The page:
During the concert, it remains possible for a neighbour to whisper quietly in the ear of another without disrupting the reception of the other listeners. This is accomplished by a pair of techniques. First, the transmitter whispers at a very low power level. Second, the transmission is highly directed, straight from the mouth to the ear. Anyone not standing directly between transmitter and receiver would hear nothing.

Anyone who has ever experienced a "whispering gallery" has observed further odd effects as sound travels through the air. These effects are also present through parabolic antennae, in the spectrum medium.

Modern digital analogues

Although ancient radios were unable to discriminate in this way, modern wireless systems can. Digital cellular networks, for example, divide a single frequency channel up using a timeslice technique called TDMA (time-division multiple access). But TDMA is long since eclipsed by more advanced data techniques.

CDMA (code-division multiplexing) is also widely deployed in cellular networks. It applies a different code to each signal at transmission, and then a code-reversal at the receiver pulls the signal back out of the air. The code is analogous to the sound of a specific person's voice, which our brain is able to pull out of an air filled with many voices.

Newer digital technologies go further in mimicking the human voice. Mesh networking is a technique that allows radios that are close to each other to communicate at low power. Messages propagate across the network like frogs across lilypads. Each node communicates only with its closest neighbours. Such systems are being deployed in "MANET" -- mobile, ad-hoc networks.

Leases and social contracts

The traditional spectrum "license" is actually a lease. By comparison, an open source "license" is a contract between a provider and any user. People who use open source software must first agree to the terms of the license in question, which may be the GPL (GNU general public license), the BSD license, the Mozilla license, etc.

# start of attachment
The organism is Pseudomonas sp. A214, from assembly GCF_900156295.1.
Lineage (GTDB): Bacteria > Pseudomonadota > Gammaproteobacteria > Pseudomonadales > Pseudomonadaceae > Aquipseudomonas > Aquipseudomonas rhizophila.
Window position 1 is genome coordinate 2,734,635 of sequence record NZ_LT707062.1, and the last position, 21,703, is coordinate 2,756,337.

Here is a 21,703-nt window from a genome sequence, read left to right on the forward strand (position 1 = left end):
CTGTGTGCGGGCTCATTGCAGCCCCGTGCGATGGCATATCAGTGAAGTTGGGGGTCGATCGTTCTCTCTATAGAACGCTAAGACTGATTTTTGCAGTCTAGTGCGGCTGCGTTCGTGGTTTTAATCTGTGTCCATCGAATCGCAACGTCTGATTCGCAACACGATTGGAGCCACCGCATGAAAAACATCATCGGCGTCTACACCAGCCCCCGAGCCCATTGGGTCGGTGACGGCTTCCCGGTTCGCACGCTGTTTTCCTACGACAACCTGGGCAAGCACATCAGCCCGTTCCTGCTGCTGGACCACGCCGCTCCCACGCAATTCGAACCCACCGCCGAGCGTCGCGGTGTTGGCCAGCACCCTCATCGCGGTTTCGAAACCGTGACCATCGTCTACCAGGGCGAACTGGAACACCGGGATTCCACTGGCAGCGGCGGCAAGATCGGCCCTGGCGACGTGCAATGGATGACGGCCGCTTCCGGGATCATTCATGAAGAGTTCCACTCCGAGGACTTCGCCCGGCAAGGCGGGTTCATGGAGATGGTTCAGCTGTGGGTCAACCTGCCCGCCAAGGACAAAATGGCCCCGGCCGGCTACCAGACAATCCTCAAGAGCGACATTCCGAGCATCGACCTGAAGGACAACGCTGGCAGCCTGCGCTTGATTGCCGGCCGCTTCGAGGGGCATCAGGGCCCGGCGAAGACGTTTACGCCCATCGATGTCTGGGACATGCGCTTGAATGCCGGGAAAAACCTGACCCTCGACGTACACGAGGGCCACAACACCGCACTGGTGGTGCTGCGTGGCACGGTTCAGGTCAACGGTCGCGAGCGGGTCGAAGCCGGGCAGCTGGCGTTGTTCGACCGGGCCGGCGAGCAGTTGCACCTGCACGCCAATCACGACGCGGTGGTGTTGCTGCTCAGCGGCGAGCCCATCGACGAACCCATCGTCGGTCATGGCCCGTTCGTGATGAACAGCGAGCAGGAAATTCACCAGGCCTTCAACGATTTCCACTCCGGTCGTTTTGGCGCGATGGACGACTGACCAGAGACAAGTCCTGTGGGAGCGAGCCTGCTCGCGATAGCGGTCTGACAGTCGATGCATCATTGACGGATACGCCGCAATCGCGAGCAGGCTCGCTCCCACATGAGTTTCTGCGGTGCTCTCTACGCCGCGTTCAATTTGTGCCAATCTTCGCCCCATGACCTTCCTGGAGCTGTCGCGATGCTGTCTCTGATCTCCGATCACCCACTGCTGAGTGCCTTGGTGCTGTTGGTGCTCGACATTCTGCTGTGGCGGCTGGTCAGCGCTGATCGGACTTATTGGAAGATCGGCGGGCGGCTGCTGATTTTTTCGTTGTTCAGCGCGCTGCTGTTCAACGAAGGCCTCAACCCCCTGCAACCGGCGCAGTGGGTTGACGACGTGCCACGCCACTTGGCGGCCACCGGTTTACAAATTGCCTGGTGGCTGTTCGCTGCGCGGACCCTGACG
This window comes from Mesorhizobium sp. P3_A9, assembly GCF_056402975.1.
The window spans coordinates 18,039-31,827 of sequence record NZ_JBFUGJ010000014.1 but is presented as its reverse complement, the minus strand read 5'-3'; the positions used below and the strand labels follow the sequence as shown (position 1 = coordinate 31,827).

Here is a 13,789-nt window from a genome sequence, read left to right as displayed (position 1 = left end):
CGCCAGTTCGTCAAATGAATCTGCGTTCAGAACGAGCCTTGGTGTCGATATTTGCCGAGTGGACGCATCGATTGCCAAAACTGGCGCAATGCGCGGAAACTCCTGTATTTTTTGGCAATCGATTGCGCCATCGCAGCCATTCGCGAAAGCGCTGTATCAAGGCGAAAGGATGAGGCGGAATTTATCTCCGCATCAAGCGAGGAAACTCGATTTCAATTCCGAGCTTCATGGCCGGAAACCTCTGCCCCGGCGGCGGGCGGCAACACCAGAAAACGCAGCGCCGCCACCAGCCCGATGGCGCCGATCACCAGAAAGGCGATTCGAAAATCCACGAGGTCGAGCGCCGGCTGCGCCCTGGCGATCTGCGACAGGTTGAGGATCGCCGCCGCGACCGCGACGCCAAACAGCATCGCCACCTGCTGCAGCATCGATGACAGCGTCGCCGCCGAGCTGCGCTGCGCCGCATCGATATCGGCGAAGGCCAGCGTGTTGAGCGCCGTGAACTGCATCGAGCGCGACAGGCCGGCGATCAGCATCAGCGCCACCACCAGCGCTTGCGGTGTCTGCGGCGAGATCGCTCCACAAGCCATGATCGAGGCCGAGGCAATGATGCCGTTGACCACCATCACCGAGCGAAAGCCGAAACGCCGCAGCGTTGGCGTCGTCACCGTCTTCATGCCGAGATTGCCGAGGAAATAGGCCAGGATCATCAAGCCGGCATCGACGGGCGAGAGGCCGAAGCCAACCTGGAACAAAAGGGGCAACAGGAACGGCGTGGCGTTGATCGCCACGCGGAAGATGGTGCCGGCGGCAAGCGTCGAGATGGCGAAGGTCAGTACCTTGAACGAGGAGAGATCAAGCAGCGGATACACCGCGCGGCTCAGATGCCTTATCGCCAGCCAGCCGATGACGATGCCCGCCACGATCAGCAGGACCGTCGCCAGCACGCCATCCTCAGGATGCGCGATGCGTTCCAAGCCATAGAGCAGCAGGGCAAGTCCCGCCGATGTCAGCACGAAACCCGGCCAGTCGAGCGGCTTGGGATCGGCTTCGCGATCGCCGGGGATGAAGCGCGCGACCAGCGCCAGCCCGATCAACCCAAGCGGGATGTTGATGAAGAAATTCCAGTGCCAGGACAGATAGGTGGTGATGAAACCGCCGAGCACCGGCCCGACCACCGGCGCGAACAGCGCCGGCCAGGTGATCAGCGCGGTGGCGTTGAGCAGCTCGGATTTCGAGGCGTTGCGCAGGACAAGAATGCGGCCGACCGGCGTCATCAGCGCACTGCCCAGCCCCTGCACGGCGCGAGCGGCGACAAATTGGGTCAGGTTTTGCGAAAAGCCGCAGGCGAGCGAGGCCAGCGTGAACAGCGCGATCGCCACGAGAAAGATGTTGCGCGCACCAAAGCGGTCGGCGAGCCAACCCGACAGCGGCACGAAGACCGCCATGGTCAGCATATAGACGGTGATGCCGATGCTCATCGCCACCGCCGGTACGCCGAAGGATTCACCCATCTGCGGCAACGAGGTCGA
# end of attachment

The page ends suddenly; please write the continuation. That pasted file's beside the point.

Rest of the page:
The various contracts serve to create freedoms not so much for the author or end users, but rather for the software itself. Anyone who agrees to the license may freely use the software ... and they must ensure that the software remains free by following certain basic provisions.

The specific details of each license are important, but they are based on something even more important, the philosophical guidelines of the open source movement. These come in several forms - the Free Software Guidelines [2], the Debian Free Software Guidelines [3], and the Open Source Definition [4].

These definitions preceded the actual licenses in their creation. Therefore it makes sense to pause and try to set out what would define an open spectrum license.

A (prototype) Open Spectrum Definition

1. Free use of the medium - the license shall not restrict anyone from using the spectrum, nor shall any fee, royalty or payment be required

2. Accept interference from others - the license shall require that all receivers accept interference from other sources

3. Minimize interference to existing users - the license shall require that all transmitters make reasonable attempts to minimize interference with other existing users